- This topic contains 1 voice and has 0 replies.
April 12, 2018 at 8:38 pm #913773
As part of Seattle Public Schools’ current master planning for the upcoming Building Excellence 5 (BEX-V) levy, the district is beginning to determine what schools will be improved, replaced, or created. SPS is projecting an increase in the high school student population of approximately 8% over the next 7 years. This works out to 1,600 students or the equivalent of one additional high school. Studies are currently being undertaken for this new high school to be located on and adjacent to the Memorial Stadium property next to Seattle Center, an area that will soon be served by three updated high schools in north-central Seattle (Ballard, Lincoln, Roosevelt – this will be the fourth). While this is where growth is expected to occur, it will not meet the needs of communities that are currently underserved. Students in these communities need a different approach; for many, the current system is not flexible, personal, or relevant. Graduation rates need improvement. The current situation supports the school-to-prison pipeline. Meanwhile, taxpayers are faced with skyrocketing property-based taxes. Change is needed.
Unofficial estimates put the cost of this new high school at over $150 million. It is being presented at some school board meetings as a fait accompli, although as some School Board Directors have noted, a decision on whether a new high school is actually needed has not yet been considered or made. There are alternatives that do not appear to have been given consideration, study, or public discussion. For example, our existing school buildings are not used to their full effectiveness. High schools are normally used for less than 1/3 of daylight hours; simply put, they are underutilized. Meanwhile, schools of all kinds suffer from lack of funding for repairs, expansion, staffing, etc. The following approaches seek to address those while providing improved learning experiences, flexible work environments for teachers, greater learning opportunities, flexible locations, and increased sustainability:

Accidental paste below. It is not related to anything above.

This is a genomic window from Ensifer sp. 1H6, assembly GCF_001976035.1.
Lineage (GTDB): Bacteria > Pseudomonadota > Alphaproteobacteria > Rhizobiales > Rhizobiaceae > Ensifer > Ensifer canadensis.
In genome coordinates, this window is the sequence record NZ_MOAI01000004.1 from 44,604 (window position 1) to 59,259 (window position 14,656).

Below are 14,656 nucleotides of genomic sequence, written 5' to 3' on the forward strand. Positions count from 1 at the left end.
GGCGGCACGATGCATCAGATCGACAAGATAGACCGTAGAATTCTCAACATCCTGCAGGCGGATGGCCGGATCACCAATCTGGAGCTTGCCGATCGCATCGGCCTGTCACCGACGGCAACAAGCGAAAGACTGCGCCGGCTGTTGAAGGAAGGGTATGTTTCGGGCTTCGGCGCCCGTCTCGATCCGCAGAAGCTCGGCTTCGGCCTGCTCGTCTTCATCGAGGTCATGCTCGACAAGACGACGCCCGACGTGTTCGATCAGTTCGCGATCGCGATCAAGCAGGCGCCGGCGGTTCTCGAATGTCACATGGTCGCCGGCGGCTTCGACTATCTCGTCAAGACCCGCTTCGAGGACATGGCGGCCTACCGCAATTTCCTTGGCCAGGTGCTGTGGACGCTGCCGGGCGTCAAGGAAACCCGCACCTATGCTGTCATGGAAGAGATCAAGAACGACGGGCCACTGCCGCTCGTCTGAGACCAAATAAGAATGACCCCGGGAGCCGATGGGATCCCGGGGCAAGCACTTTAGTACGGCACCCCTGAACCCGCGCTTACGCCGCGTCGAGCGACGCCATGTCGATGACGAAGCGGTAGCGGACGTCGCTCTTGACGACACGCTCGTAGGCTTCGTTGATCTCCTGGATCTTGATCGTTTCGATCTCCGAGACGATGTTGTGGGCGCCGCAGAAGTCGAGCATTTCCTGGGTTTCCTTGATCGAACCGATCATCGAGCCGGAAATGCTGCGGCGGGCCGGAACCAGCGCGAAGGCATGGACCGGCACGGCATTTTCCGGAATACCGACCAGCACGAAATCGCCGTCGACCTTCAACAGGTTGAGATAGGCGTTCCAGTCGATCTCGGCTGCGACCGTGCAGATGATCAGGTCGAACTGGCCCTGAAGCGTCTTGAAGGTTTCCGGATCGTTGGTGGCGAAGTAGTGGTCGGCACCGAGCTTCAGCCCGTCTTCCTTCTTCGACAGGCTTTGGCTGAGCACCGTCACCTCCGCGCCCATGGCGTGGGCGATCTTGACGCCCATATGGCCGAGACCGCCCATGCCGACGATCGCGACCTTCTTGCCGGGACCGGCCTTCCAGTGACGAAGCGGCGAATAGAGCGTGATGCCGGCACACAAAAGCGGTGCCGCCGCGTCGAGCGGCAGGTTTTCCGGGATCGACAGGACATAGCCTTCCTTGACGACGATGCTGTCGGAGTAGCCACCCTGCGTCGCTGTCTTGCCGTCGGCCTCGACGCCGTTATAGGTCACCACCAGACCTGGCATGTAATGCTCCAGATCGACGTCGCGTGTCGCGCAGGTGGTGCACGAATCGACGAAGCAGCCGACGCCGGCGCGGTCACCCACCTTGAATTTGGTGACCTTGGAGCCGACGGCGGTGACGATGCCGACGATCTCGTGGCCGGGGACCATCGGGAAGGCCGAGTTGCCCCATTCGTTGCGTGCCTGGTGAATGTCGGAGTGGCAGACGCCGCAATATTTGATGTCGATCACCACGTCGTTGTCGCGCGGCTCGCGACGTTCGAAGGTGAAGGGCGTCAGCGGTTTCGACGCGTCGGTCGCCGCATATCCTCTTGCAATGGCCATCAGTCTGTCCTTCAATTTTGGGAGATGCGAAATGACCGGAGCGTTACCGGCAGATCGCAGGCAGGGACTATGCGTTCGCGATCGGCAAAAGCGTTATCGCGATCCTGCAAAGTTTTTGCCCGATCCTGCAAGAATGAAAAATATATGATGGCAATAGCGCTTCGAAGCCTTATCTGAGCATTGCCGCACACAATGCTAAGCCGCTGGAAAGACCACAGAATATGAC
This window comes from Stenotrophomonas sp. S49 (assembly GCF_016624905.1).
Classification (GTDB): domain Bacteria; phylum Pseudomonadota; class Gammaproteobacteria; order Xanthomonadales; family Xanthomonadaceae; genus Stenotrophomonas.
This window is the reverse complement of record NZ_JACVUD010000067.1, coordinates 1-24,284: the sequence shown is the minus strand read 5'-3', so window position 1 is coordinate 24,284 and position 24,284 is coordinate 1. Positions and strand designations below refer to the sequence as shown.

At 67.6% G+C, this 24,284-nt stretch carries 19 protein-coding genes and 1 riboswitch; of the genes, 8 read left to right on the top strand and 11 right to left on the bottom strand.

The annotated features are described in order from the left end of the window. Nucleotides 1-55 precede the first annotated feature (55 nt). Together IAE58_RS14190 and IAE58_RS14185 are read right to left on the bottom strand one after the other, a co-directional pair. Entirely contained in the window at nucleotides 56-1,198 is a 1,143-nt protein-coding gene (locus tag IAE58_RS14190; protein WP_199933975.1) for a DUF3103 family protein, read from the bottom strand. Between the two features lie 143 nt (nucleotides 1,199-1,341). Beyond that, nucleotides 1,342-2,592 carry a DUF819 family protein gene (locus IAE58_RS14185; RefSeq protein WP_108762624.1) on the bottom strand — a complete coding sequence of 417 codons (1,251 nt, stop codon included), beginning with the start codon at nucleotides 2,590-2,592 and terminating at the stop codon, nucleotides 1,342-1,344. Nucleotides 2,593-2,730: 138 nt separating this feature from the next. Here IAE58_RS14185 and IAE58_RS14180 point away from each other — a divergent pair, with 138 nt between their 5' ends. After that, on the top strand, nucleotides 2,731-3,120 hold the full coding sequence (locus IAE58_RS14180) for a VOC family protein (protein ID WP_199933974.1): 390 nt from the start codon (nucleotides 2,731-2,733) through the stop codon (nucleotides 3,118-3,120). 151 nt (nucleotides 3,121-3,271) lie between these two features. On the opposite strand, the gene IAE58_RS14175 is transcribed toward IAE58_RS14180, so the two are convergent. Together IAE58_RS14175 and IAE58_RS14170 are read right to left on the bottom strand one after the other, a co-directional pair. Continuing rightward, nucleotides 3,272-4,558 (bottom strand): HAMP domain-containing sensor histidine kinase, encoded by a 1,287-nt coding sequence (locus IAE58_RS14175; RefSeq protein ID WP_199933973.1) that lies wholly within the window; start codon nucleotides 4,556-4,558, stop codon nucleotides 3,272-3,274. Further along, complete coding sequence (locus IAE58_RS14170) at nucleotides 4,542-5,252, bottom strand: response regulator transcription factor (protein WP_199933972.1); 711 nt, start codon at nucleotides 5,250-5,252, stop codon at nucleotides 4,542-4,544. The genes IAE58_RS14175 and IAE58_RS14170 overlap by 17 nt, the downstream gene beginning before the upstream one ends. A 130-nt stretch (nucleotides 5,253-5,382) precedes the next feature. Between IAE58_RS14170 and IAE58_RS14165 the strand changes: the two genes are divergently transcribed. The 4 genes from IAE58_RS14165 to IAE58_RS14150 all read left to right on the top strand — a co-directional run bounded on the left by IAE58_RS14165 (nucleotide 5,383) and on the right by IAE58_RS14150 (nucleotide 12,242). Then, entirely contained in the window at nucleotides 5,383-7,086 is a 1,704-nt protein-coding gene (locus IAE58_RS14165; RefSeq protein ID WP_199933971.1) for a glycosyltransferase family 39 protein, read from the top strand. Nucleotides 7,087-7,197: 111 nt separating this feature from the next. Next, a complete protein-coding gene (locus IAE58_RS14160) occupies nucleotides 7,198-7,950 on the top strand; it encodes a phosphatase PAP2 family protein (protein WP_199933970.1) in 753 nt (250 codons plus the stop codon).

Classroom utilization: Classrooms typically remain vacant for one out of every 6 periods each day when they are used by teachers as an oversized office for planning. By providing teacher work or collaboration spaces outside of an empty classroom, general classroom utilization/capacity can be increased by up 20% (10% may be more realistic). This will have little to no impact on students’ experiences.
Class Periods: By extending class periods beyond 1 hour, transition time is reduced which both significantly increases the quality and time of classroom instruction/learning, it eliminates unnecessary non-instructional time. For every discontinued transition time, and ignoring the increased effectiveness of instructional time, the time saved for each is 3%. If classroom time is increased by this amount, a week of schooling is saved. If the school day is shortened, more time is available for evening classes. Increase utilization/capacity by 3-12%.